Watch: Adam Savage Explores ‘Star Trek’ USS Enterprise Model & Busts Myth Of TNG Enterprise-C Model

The original 11-foot-long filming model of the USS Enterprise from Star Trek: The Original Series has been part of the Smithsonian collection since 1974. In 2019 it was removed from display while the National Air and Space Museum was being renovated, returning to display last month. While it was being stored Adam Savage of Mythbusters fame had a chance to visit and examine the model in detail. Savage also visited with another model going up for auction that was originally sold as the USS Enterprise-C, but it turns out there is more to that story.

The original Enterprise is no myth

This week Adam Savage’s Tested Channel on YouTube posted a 36-minute video where he gets a closer look at the original Enterprise model inside the Conservation Lab at the Smithsonian. The tour was guided by Margaret Weitekamp, Ph.D, the department chair of space history for the Smithsonian. Savage’s tour includes some real close looks at the details on the model as well as a look inside the model, including some X-Rays.

The model is again available to view at the Boeing Milestones of Flight Hall. You can learn more about the model at the museum at airandspace.si.edu.

This Enterprise was a myth

A couple of weeks ago Savage was in London for a Propstore Auction of entertainment memorabilia that included another Star Trek filming model, this time the USS Yamaguchi Ambassador class from Star Trek: The Next Generation. The first Ambassador-class ship was the USS Enterprise-C for the classic TNG episode “Yesterday’s Enterprise.” The model going up for auction earlier this month was originally identified as the Enterprise-C model when it was sold at auction by CBS in 2006 for $48,000. However, as covered in the following video, it was later revealed the original Enterprise-C model showed too much battle damage from “Yesterday’s Enterprise,” and so a different model was used in later episodes as the USS Yamaguchi and USS Excalibur, even though the shipping crate from CBS still has “Enterprise C” on it.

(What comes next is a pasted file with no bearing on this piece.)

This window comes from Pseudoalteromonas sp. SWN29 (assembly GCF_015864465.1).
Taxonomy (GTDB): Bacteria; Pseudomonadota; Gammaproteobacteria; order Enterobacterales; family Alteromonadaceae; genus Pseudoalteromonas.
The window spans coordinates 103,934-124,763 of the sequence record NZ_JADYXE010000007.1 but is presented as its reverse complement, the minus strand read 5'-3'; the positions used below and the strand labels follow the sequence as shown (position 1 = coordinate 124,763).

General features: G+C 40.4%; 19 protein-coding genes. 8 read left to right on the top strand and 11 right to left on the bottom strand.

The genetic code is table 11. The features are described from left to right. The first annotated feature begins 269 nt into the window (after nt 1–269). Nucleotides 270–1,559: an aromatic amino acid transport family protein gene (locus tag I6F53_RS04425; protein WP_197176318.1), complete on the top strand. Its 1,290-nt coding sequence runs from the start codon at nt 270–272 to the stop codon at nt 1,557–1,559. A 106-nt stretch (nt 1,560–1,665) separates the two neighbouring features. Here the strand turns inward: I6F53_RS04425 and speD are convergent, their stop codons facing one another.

The official auction listing offers more detail:

A USS Yamaguchi and Excalibur light-up model miniature from sci-fi TV series Star Trek: The Next Generation. This miniature of the Ambassador-class starship was built to serve as two Federation ships, including the U.S.S. Excalibur in the Season 5 episode “Redemption II” and the U.S.S Yamaguchi which appeared in the first episode of Star Trek: Deep Space Nine. The saucer top is currently marked as “U.S.S. Yamaguchi NCC-26510”, and the rear of the model is still marked “Excalibur”.

The model is the same design as the Enterprise-C and was made from the same moulds as the Enterprise-C model but was ultimately not used as an Enterprise.

The model sold for £68,750 ($81,733) by Propstore earlier this month.


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Memory Alpha says otherwise re: the 1701-C model.

https://memory-alpha.fandom.com/wiki/Ambassador_class_model

I’m sure Memory Alpha will update their site, if it hasn’t already.

Does anyone know whatever happened to the largest A model (the movie model Probert built for TMP, and then was used in the previous films)?

Please tell me that they did not auction that off to some rich dude in Silicon Valley?

I think Jeff Bezos has it. I heard it was on display in the lobby of his rocket company.

Sickening if true. No single individual should own such an iconic symbol. It too belongs in the Smithsonian.

I don’t like Bezos much, but aren’t most of these models privately owned, since they keep auctioning everything off?